November 7, 2014 / 5:04 PM / 3 years ago

IMF, U.S. encourage ECB, Japan monetary stimulus

U.S. Federal Reserve Chair Janet Yellen (R) and IMF President Christine Lagarde (L) attend a conference of central bankers hosted by the Bank of France in Paris November 7, 2014. REUTERS/Charles Platiau

PARIS (Reuters) - The International Monetary Fund and the United States encouraged the European Central Bank and the Bank of Japan toward greater monetary stimulus on Friday and urged governments around the world to do their share to cultivate growth in their countries.

Calling the world economy “fragile, brittle and fragmented”, IMF Managing Director Christine Lagarde told a conference of central bankers in Paris it was “perfectly legitimate and appropriate” for the ECB and the BoJ to take unconventional steps to combat low inflation and economic stagnation.

U.S. Federal Reserve Chair Janet Yellen said central banks “need to be prepared to employ all available tools, including unconventional policies, to support economic growth and reach their inflation targets,” especially where governments have withdrawn fiscal stimulus.

The comments came a day after the European Central Bank ordered its staff to start preparing for bolder measures if needed to fight slowing inflation, on top of a range of rate cuts, asset purchases and lending operations already agreed.

However, Indian central bank governor Raghuram Rajan said whether “more stimulus is the answer” was a good question. More economic reforms were equally important, he said.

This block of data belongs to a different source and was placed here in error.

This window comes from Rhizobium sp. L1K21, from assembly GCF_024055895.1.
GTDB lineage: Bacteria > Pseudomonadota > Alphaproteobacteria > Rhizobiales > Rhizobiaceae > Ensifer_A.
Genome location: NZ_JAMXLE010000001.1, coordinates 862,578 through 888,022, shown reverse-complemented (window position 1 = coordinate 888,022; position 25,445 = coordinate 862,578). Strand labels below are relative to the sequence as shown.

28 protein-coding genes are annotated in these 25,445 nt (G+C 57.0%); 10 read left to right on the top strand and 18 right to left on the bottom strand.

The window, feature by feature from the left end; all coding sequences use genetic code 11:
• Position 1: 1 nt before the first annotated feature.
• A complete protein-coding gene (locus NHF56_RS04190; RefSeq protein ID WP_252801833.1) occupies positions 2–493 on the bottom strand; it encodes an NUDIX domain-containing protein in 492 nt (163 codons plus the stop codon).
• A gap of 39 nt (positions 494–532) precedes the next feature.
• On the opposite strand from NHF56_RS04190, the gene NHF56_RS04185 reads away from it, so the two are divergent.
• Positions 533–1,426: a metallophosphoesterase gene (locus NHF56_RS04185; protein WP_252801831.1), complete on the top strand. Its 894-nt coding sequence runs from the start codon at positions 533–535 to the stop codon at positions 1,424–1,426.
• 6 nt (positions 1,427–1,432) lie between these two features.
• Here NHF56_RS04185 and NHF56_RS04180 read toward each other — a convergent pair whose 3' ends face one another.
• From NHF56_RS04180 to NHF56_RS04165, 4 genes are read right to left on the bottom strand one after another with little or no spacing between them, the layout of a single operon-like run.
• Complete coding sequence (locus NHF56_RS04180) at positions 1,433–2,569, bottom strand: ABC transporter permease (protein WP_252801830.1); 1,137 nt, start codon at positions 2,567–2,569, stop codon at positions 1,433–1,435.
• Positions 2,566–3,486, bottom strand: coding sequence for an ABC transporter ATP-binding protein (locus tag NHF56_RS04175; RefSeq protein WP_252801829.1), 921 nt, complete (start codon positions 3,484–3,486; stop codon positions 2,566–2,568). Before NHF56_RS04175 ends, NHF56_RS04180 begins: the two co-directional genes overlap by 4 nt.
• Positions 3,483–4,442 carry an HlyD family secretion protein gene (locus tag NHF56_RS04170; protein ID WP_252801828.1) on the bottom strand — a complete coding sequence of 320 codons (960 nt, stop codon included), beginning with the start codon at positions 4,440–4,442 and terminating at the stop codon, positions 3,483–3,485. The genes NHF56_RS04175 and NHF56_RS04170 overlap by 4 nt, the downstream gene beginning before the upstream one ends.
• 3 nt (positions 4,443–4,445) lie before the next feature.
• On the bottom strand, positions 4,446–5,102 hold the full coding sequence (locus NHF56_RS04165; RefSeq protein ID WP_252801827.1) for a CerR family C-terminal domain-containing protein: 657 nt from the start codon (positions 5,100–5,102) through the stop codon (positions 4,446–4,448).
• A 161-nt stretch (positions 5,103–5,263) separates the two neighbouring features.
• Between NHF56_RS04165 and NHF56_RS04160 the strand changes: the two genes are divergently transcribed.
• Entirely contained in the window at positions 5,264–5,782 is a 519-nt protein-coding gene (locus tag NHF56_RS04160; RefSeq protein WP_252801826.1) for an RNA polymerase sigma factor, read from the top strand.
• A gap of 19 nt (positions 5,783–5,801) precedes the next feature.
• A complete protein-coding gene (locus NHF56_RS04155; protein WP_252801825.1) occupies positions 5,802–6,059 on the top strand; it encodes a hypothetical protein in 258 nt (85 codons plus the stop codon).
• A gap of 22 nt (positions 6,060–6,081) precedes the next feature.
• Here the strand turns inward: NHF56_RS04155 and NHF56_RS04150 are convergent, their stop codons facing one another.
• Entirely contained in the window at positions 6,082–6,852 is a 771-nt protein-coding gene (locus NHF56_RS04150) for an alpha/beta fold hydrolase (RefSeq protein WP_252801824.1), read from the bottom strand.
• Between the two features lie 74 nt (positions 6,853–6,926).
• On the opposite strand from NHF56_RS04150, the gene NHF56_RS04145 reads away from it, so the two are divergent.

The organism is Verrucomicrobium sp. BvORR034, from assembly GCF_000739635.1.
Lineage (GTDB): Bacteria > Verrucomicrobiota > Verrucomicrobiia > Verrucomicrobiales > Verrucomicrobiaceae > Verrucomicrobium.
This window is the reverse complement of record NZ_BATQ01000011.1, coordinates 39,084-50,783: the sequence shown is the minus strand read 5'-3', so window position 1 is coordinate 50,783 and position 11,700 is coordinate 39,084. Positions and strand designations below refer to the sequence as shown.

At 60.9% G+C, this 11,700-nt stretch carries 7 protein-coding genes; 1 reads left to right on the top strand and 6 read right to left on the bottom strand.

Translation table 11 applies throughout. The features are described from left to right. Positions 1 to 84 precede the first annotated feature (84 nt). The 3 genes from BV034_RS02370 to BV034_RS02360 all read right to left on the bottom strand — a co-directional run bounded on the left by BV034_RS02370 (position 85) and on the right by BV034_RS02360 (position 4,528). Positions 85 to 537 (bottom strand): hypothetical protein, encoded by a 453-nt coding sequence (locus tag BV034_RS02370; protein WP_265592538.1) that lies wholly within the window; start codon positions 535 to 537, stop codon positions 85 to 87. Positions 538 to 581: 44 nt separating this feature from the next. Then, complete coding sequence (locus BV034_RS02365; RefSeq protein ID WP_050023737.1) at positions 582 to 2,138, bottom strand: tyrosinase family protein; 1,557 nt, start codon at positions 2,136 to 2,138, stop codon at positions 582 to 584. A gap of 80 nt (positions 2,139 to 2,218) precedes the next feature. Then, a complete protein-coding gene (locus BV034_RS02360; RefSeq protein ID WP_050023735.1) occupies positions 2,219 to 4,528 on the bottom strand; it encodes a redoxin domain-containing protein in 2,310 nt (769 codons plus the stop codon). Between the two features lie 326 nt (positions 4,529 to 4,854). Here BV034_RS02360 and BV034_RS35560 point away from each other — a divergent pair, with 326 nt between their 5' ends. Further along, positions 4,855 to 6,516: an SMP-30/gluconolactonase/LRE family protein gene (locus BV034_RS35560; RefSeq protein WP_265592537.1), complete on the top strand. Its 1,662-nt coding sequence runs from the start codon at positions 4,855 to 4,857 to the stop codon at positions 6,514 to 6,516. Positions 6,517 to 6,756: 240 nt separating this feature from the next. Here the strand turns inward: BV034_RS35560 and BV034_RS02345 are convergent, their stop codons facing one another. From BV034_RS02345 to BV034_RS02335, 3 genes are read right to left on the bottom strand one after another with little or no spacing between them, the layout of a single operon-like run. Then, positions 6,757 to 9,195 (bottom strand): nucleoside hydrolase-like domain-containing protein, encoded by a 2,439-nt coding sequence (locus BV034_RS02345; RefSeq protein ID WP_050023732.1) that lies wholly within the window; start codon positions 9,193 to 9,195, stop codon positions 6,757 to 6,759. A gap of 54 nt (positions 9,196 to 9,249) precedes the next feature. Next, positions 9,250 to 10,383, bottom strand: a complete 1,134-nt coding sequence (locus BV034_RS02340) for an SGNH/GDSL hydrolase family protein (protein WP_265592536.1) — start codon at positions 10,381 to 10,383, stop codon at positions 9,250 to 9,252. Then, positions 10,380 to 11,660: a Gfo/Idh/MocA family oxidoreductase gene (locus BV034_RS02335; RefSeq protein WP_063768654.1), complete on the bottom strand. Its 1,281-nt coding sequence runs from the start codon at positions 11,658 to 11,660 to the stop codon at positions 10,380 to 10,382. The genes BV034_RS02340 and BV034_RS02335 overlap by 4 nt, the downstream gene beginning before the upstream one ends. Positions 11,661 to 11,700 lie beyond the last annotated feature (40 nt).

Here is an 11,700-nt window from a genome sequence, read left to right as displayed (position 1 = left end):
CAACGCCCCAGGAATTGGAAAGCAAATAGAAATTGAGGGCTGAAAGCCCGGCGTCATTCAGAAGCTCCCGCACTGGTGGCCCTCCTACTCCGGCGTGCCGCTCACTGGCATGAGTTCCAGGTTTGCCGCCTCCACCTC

Lagarde said governments with healthy budget positions should do more to support growth, describing as insufficient a German announcement of an extra 10 billion euros in spending on public infrastructure over the next three years.

“In this part of the world, we have to repeat over and over that monetary policy cannot be the only game in town, and that there has to be a combination of sound fiscal policies, use of fiscal space for those countries that have fiscal space in order to support growth and rejuvenate that growth,” she said.

“Clearly, the announcement that was made yesterday was in the very small ballpark of what will be needed in order to do that.”

ECB Governing Council member Christian Noyer said central banks, including his own, should be prepared to buy public debt if needed to avert deflation or a run on sovereign bonds.

“Such an action may be vindicated if there are risks to macroeconomic or financial stability or even if self-fulfilling runs on public debt may be a threat to market access, or lastly to avoid the deflationary consequences of a public debt event,” Noyer told the conference.

BUMPY TRANSITION

Other speakers warned that the impact of the world’s major central banks taking divergent policy directions after a long phase of easy money could cause turmoil among currencies and increase volatility across the financial markets.

Bank of England Governor Mark Carney spoke of a probable “bumpy transition” between a period when markets have been awash with cheap central bank liquidity and a return to more normal monetary conditions.